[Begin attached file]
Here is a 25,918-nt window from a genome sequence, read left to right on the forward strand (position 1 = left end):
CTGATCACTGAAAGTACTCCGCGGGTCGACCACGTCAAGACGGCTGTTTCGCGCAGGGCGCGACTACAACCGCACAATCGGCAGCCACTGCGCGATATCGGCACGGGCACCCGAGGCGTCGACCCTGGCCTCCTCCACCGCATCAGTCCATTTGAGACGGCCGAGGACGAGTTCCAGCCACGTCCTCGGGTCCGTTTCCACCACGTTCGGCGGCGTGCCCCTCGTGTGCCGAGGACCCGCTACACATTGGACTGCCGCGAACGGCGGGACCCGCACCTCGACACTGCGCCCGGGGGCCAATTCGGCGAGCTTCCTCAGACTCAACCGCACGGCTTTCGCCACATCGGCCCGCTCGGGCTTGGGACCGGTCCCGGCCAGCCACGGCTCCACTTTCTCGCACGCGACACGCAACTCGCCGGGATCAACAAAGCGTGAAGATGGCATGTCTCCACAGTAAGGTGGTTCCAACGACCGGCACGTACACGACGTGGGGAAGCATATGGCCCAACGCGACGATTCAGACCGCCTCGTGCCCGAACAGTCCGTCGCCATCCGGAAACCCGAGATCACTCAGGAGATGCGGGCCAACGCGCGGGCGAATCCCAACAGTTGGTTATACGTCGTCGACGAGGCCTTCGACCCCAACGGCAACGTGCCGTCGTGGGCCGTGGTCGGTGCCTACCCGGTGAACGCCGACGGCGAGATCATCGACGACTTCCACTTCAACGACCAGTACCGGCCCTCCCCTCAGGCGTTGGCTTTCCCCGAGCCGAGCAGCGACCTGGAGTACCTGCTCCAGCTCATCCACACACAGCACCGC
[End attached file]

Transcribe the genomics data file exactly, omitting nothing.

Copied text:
Here is a 25,918-nt window from a genome sequence, read left to right on the forward strand (position 1 = left end):
CTGATCACTGAAAGTACTCCGCGGGTCGACCACGTCAAGACGGCTGTTTCGCGCAGGGCGCGACTACAACCGCACAATCGGCAGCCACTGCGCGATATCGGCACGGGCACCCGAGGCGTCGACCCTGGCCTCCTCCACCGCATCAGTCCATTTGAGACGGCCGAGGACGAGTTCCAGCCACGTCCTCGGGTCCGTTTCCACCACGTTCGGCGGCGTGCCCCTCGTGTGCCGAGGACCCGCTACACATTGGACTGCCGCGAACGGCGGGACCCGCACCTCGACACTGCGCCCGGGGGCCAATTCGGCGAGCTTCCTCAGACTCAACCGCACGGCTTTCGCCACATCGGCCCGCTCGGGCTTGGGACCGGTCCCGGCCAGCCACGGCTCCACTTTCTCGCACGCGACACGCAACTCGCCGGGATCAACAAAGCGTGAAGATGGCATGTCTCCACAGTAAGGTGGTTCCAACGACCGGCACGTACACGACGTGGGGAAGCATATGGCCCAACGCGACGATTCAGACCGCCTCGTGCCCGAACAGTCCGTCGCCATCCGGAAACCCGAGATCACTCAGGAGATGCGGGCCAACGCGCGGGCGAATCCCAACAGTTGGTTATACGTCGTCGACGAGGCCTTCGACCCCAACGGCAACGTGCCGTCGTGGGCCGTGGTCGGTGCCTACCCGGTGAACGCCGACGGCGAGATCATCGACGACTTCCACTTCAACGACCAGTACCGGCCCTCCCCTCAGGCGTTGGCTTTCCCCGAGCCGAGCAGCGACCTGGAGTACCTGCTCCAGCTCATCCACACACAGCACCGC